Jeffrey D. Sadow is an associate professor of political science at Louisiana State University Shreveport. If you're an elected official, political operative or anyone else upset at his views, don't go bothering LSUS or LSU System officials about that because these are his own views solely.
This publishes five days weekly with the exception of 7 holidays. Also check out his Louisiana Legislature Log especially during legislative sessions (in "Louisiana Politics Blog Roll" below).
As the Louisiana Legislature let slip away another opportunity to trim waste even as it battles to overcome a sparse revenue picture, it's instructive to review one of the most wasteful expenditures and to realize its reach extends beyond just the state level.
Under even less trying circumstances last year, no changes were made to the state's rebate program for filmmakers. Nor have the preceding year's typically disappointing statistics raised any desire in the Legislature to stop the insanity. But this is not the only government assistance of this fashion that movie-makers can get. Perhaps not wanting to be outdone by their colleagues at the state level, Shreveport politicians (and Caddo Parish lawmakers, for that matter) seem just as eager to throw away taxpayer dollars on dubious schemes that create opportunities for a few to follow their vanities but which do not provide more and wider spread economic development.
In 2009, the city announced rebates to two film producers for monies spent in Shreveport, about $138,000 on $5.4 million spent directly. These are considered rebates of sales taxes and represented about three percent of that total. They came about in 2009 when what was considered a disappointing 2008 for that kind of production made the city want to create a junior version of the state’s program.
Why from a fiscal standpoint is anybody’s guess. The state’s program is far more generous, so this means either Shreveport competes only against other Louisiana cities or can add very little incrementally as an incentive on top of those offered by the state to entice production as opposed to out-of-state competitors. As a result, we can expect this to have next-to-no impact, if any at all, and be a poor choice for tax dollar usage.
At least it’s not as bad as Louisiana’s program, where the state gets back in increased tax revenues only about a sixth of what it doles out, at last count costing state taxpayers $100 million extra (or the equivalent of 40 percent of the budget cuts to the state’s higher education system, or enough to assist about 3,000 more disabled Medicaid recipients per year). Or as bad as any other states’ program; as studies have show over the past 15 years not a single state incentive program, Louisiana’s included, has brought in more tax dollars that it shelled out.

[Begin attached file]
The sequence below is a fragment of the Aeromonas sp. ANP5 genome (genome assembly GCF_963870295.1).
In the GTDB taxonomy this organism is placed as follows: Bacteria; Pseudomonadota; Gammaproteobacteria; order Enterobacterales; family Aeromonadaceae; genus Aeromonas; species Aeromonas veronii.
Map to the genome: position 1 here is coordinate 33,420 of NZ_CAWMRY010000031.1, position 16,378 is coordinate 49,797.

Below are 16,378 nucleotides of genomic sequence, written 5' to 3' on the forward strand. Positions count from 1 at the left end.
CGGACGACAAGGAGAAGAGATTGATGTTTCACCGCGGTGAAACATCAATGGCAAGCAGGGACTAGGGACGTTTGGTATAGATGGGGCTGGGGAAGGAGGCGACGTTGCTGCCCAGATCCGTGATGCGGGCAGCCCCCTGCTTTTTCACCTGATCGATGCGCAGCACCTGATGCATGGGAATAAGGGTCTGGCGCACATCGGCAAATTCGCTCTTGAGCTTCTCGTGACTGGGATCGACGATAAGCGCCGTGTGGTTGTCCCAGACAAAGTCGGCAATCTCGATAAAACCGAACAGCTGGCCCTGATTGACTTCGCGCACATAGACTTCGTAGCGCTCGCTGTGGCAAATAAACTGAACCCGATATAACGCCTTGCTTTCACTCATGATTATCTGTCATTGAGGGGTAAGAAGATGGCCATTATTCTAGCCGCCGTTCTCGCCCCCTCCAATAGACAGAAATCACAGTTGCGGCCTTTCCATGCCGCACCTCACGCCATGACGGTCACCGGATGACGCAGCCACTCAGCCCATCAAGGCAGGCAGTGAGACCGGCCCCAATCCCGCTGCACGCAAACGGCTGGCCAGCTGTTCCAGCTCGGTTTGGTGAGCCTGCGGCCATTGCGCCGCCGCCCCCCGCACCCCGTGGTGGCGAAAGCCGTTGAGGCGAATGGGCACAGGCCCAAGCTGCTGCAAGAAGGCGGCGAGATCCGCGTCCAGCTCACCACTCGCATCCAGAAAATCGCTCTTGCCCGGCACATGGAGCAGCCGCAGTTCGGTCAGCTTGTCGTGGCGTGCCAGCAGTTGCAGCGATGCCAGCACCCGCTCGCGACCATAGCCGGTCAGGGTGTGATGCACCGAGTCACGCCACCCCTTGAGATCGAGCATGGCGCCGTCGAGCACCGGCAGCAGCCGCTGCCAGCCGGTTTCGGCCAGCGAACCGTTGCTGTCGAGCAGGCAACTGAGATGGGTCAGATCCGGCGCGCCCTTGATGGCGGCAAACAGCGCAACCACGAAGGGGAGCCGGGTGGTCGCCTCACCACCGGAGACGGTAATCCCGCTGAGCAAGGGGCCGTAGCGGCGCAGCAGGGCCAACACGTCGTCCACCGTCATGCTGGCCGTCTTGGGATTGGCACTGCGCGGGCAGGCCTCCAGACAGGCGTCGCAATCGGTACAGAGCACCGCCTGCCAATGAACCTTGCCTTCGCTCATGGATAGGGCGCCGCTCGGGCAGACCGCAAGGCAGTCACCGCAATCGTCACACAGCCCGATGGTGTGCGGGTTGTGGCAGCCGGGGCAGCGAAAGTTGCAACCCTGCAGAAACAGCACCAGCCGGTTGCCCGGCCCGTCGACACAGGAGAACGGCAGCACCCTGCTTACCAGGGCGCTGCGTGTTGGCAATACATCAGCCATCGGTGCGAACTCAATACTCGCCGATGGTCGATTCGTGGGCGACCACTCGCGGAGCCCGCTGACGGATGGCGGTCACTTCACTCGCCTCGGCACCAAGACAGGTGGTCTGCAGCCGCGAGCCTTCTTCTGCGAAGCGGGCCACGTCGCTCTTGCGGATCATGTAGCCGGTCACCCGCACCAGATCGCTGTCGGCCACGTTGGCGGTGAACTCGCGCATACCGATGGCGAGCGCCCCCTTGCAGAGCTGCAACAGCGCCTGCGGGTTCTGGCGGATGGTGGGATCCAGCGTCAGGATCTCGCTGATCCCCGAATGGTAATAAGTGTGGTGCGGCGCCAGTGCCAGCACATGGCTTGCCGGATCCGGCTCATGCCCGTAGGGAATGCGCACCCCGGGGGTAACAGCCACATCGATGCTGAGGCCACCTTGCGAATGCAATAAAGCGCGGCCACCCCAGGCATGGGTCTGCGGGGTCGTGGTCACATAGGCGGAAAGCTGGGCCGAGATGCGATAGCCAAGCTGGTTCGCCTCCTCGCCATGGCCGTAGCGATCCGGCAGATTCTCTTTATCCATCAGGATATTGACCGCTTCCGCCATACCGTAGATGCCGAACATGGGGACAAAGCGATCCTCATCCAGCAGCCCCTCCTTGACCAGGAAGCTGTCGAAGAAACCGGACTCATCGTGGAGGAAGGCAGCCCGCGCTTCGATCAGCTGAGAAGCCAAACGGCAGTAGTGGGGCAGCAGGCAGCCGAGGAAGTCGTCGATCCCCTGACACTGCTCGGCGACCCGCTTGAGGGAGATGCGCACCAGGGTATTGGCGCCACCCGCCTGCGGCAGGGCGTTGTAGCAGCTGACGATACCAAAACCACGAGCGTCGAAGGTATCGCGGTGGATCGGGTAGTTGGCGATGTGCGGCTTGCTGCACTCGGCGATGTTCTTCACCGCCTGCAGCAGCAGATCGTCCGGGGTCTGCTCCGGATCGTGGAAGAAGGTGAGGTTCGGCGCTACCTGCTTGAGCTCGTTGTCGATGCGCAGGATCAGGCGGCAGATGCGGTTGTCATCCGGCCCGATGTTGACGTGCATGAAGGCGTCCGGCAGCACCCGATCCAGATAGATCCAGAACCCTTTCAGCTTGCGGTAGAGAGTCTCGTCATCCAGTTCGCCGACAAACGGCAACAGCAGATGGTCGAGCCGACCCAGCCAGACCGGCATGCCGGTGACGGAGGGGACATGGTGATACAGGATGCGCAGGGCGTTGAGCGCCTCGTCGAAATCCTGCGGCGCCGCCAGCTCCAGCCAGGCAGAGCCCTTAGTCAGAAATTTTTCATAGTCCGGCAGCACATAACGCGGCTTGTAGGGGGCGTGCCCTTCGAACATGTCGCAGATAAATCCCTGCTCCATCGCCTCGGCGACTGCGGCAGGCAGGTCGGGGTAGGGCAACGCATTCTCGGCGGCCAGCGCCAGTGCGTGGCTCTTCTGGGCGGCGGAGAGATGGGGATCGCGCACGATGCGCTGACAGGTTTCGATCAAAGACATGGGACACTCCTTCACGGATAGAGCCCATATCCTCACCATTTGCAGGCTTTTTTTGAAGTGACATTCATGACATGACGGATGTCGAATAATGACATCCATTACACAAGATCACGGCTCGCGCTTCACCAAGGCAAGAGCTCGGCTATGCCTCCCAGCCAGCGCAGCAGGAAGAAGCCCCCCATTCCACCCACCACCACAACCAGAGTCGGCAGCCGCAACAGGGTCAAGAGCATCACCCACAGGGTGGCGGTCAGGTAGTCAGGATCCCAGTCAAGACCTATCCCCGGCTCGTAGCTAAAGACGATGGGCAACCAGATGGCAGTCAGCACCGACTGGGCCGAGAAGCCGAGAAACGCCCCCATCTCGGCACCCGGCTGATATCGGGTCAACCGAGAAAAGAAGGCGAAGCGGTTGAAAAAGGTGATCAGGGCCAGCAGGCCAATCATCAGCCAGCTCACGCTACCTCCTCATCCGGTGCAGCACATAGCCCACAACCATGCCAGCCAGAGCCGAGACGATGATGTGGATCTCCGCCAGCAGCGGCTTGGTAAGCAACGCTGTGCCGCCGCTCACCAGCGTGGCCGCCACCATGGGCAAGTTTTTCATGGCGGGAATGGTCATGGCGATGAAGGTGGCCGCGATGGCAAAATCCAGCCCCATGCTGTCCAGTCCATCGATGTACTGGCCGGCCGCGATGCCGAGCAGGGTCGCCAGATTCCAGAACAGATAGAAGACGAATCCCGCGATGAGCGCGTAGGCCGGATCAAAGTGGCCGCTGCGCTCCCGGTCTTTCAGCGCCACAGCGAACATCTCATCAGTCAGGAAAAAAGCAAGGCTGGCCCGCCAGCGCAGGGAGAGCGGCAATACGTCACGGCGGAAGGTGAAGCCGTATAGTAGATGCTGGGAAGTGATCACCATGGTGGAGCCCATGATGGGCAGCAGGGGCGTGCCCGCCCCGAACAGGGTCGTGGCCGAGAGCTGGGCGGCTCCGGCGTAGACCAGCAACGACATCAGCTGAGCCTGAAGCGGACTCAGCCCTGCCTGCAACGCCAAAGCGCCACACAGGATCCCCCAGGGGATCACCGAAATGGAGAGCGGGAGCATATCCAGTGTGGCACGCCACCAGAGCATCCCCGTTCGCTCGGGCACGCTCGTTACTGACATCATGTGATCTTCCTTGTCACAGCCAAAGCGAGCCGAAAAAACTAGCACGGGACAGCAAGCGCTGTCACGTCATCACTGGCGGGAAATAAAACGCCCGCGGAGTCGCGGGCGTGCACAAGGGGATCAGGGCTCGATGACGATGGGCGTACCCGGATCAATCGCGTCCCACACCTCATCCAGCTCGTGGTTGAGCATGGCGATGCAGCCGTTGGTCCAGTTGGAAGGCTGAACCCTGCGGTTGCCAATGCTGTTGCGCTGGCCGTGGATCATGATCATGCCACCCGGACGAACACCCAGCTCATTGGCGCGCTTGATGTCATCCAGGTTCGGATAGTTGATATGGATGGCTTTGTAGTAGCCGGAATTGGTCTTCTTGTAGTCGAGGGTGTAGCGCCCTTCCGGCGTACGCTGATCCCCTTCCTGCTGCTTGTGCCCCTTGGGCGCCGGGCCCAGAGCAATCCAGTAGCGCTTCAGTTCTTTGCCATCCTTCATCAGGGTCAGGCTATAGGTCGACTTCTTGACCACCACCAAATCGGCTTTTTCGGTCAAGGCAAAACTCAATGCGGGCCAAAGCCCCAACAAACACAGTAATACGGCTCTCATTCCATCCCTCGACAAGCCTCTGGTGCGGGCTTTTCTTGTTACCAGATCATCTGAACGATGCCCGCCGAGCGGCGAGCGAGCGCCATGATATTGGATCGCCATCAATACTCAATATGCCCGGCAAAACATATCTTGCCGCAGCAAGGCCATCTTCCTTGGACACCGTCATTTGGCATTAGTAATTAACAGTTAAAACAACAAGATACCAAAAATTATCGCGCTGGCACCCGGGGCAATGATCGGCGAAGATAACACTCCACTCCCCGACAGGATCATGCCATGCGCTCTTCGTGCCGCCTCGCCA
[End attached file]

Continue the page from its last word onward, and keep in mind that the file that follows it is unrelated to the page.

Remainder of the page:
That so many states and local governments have gotten into this racket makes the problem only worse, as they beggar each other in trying to woo all of these artists, increasing the corporate welfare transferred from taxpayers. Worst of all, it lowers the quality of what is getting made as the cost floor gets ratcheted down. The last thing we need are more Z-movies being made instead of students or the medically impoverished getting served.
But thinking about it at the local level, why is Shreveport subsidizing mostly out-of-state entities in a narrow band that adds about zero to local economic capacity? In the last year audited statistics are available, 2008, the city reaped nearly $110 million in sales taxes, so if 2009 replicates that figure, the figure given out represents about 0.125 percent of all sales taxes. So why didn’t the city just knock off a tenth of a percent on its general sales tax instead of such a narrowly-tailored credit? This broader-based tax relief would have spurred more increased economic activity than shoveling it all to a handful of individuals bent on self-actualization and skewing the local marketplace away from more productive uses of capital and the more useful jobs created by that.
So, if you’re a Shreveporter wanting his tax dollars stretched to cover things like servicing massive infrastructure debt, money-losing hotels and convention centers, declining airport services, closed parks, and the like, tough luck. But at least you can go rent yourself a movie made here and try to pick out all the locations. After all, the unemployed and underemployed have lots of time on their hands, and the disproportionately low-skill jobs that typify the Shreveport labor market leaves salaries where about all you can afford for entertainment is renting a flick.